This coming fall quarter, I am teaching a class on topics in the mathematical theory of incompressible fluid equations, focusing particularly on the incompressible Euler and Navier-Stokes equations. These two equations are by no means the only equations used to model fluids, but I will focus on these two equations in this course to narrow the focus down to something manageable. I have not fully decided on the choice of topics to cover in this course, but I would probably begin with some core topics such as local well-posedness theory and blowup criteria, conservation laws, and construction of weak solutions, then move on to some topics such as boundary layers and the Prandtl equations, the Euler-Poincare-Arnold interpretation of the Euler equations as an infinite dimensional geodesic flow, and some discussion of the Onsager conjecture. I will probably also continue to more advanced and recent topics in the winter quarter.

In this initial set of notes, we begin by reviewing the physical derivation of the Euler and Navier-Stokes equations from the first principles of Newtonian mechanics, and specifically from Newton’s famous three laws of motion. Strictly speaking, this derivation is not needed for the mathematical analysis of these equations, which can be viewed if one wishes as an arbitrarily chosen system of partial differential equations without any physical motivation; however, I feel that the derivation sheds some insight and intuition on these equations, and is also worth knowing on purely intellectual grounds regardless of its mathematical consequences. I also find it instructive to actually see the journey from Newton’s law

to the seemingly rather different-looking law

for incompressible Navier-Stokes (or, if one drops the viscosity term , the Euler equations).

Our discussion in this set of notes is physical rather than mathematical, and so we will not be working at mathematical levels of rigour and precision. In particular we will be fairly casual about interchanging summations, limits, and integrals, we will manipulate approximate identities as if they were exact identities (e.g., by differentiating both sides of the approximate identity), and we will not attempt to verify any regularity or convergence hypotheses in the expressions being manipulated. (The same holds for the exercises in this text, which also do not need to be justified at mathematical levels of rigour.) Of course, once we resume the mathematical portion of this course in subsequent notes, such issues will be an important focus of careful attention. This is a basic division of labour in mathematical modeling: non-rigorous heuristic reasoning is used to derive a mathematical model from physical (or other “real-life”) principles, but once a precise model is obtained, the analysis of that model should be completely rigorous if at all possible (even if this requires applying the model to regimes which do not correspond to the original physical motivation of that model). See the discussion by John Ball quoted at the end of these slides of Gero Friesecke for an expansion of these points.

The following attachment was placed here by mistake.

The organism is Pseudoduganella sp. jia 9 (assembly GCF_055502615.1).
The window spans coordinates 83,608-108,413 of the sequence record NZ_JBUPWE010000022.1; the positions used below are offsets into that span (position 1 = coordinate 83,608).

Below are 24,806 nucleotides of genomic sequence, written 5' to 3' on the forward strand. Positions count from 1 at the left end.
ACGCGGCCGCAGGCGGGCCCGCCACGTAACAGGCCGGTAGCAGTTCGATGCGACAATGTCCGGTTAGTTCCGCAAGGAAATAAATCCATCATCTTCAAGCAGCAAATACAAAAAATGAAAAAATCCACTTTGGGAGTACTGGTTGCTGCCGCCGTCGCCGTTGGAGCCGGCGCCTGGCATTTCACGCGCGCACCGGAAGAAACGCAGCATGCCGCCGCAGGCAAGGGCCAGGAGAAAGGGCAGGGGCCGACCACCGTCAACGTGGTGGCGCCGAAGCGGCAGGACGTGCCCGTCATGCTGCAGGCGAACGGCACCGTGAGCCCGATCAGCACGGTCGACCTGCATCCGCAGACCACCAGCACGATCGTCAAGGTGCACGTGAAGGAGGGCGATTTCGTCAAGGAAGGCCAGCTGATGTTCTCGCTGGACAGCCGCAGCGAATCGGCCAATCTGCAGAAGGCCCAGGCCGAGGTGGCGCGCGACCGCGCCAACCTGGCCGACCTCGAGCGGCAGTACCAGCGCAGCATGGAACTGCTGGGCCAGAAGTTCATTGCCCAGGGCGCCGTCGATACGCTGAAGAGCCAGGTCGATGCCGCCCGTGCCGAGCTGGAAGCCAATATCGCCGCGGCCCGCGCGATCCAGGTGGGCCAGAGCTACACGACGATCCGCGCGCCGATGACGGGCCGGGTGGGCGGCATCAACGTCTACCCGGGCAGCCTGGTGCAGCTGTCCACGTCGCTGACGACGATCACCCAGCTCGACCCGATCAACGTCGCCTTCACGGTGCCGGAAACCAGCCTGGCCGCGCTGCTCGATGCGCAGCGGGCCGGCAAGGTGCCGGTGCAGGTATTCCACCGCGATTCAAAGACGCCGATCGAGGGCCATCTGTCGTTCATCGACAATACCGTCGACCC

Note: our treatment here will differ slightly from that presented in many fluid mechanics texts, in that it will emphasise first-principles derivations from many-particle systems, rather than relying on bulk laws of physics, such as the laws of thermodynamics, which we will not cover here. (However, the derivations from bulk laws tend to be more robust, in that they are not as reliant on assumptions about the particular interactions between particles. In particular, the physical hypotheses we assume in this post are probably quite a bit stronger than the minimal assumptions needed to justify the Euler or Navier-Stokes equations, which can hold even in situations in which one or more of the hypotheses assumed here break down.)